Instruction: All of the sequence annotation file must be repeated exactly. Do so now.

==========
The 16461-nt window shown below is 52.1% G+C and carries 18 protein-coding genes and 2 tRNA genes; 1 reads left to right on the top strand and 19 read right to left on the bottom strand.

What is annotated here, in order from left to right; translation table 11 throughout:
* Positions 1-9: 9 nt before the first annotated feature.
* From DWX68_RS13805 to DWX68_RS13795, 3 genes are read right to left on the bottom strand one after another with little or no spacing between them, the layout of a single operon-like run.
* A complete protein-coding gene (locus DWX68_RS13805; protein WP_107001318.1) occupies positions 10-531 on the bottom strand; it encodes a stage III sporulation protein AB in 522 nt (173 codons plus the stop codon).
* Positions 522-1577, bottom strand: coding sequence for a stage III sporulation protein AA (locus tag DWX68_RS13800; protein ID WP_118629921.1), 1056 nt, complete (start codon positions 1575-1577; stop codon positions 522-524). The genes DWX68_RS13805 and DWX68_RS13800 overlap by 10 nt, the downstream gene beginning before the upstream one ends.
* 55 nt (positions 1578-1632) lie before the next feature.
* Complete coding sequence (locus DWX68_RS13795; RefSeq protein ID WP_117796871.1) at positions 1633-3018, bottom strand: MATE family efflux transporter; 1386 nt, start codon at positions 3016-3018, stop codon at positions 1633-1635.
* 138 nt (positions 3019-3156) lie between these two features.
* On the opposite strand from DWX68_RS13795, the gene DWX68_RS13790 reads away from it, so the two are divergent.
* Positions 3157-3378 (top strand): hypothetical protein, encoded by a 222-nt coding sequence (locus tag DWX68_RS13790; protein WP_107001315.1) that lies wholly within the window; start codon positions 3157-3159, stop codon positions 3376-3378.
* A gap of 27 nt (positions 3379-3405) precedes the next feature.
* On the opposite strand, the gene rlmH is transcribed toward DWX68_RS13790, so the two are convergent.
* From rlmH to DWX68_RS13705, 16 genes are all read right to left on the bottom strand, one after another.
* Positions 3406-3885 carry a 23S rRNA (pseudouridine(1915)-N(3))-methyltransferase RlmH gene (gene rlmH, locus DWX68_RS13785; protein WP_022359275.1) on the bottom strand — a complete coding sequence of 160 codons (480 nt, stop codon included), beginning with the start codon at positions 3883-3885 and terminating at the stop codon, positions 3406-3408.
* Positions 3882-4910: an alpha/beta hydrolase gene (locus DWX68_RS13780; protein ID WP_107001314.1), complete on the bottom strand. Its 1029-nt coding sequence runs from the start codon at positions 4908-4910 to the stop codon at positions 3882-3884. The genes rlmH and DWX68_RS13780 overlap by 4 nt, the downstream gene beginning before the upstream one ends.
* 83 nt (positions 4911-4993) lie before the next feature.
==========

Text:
The 16461-nt window shown below is 52.1% G+C and carries 18 protein-coding genes and 2 tRNA genes; 1 reads left to right on the top strand and 19 read right to left on the bottom strand.

What is annotated here, in order from left to right; translation table 11 throughout:
* Positions 1-9: 9 nt before the first annotated feature.
* From DWX68_RS13805 to DWX68_RS13795, 3 genes are read right to left on the bottom strand one after another with little or no spacing between them, the layout of a single operon-like run.
* A complete protein-coding gene (locus DWX68_RS13805; protein WP_107001318.1) occupies positions 10-531 on the bottom strand; it encodes a stage III sporulation protein AB in 522 nt (173 codons plus the stop codon).
* Positions 522-1577, bottom strand: coding sequence for a stage III sporulation protein AA (locus tag DWX68_RS13800; protein ID WP_118629921.1), 1056 nt, complete (start codon positions 1575-1577; stop codon positions 522-524). The genes DWX68_RS13805 and DWX68_RS13800 overlap by 10 nt, the downstream gene beginning before the upstream one ends.
* 55 nt (positions 1578-1632) lie before the next feature.
* Complete coding sequence (locus DWX68_RS13795; RefSeq protein ID WP_117796871.1) at positions 1633-3018, bottom strand: MATE family efflux transporter; 1386 nt, start codon at positions 3016-3018, stop codon at positions 1633-1635.
* 138 nt (positions 3019-3156) lie between these two features.
* On the opposite strand from DWX68_RS13795, the gene DWX68_RS13790 reads away from it, so the two are divergent.
* Positions 3157-3378 (top strand): hypothetical protein, encoded by a 222-nt coding sequence (locus tag DWX68_RS13790; protein WP_107001315.1) that lies wholly within the window; start codon positions 3157-3159, stop codon positions 3376-3378.
* A gap of 27 nt (positions 3379-3405) precedes the next feature.
* On the opposite strand, the gene rlmH is transcribed toward DWX68_RS13790, so the two are convergent.
* From rlmH to DWX68_RS13705, 16 genes are all read right to left on the bottom strand, one after another.
* Positions 3406-3885 carry a 23S rRNA (pseudouridine(1915)-N(3))-methyltransferase RlmH gene (gene rlmH, locus DWX68_RS13785; protein WP_022359275.1) on the bottom strand — a complete coding sequence of 160 codons (480 nt, stop codon included), beginning with the start codon at positions 3883-3885 and terminating at the stop codon, positions 3406-3408.
* Positions 3882-4910: an alpha/beta hydrolase gene (locus DWX68_RS13780; protein ID WP_107001314.1), complete on the bottom strand. Its 1029-nt coding sequence runs from the start codon at positions 4908-4910 to the stop codon at positions 3882-3884. The genes rlmH and DWX68_RS13780 overlap by 4 nt, the downstream gene beginning before the upstream one ends.
* 83 nt (positions 4911-4993) lie before the next feature.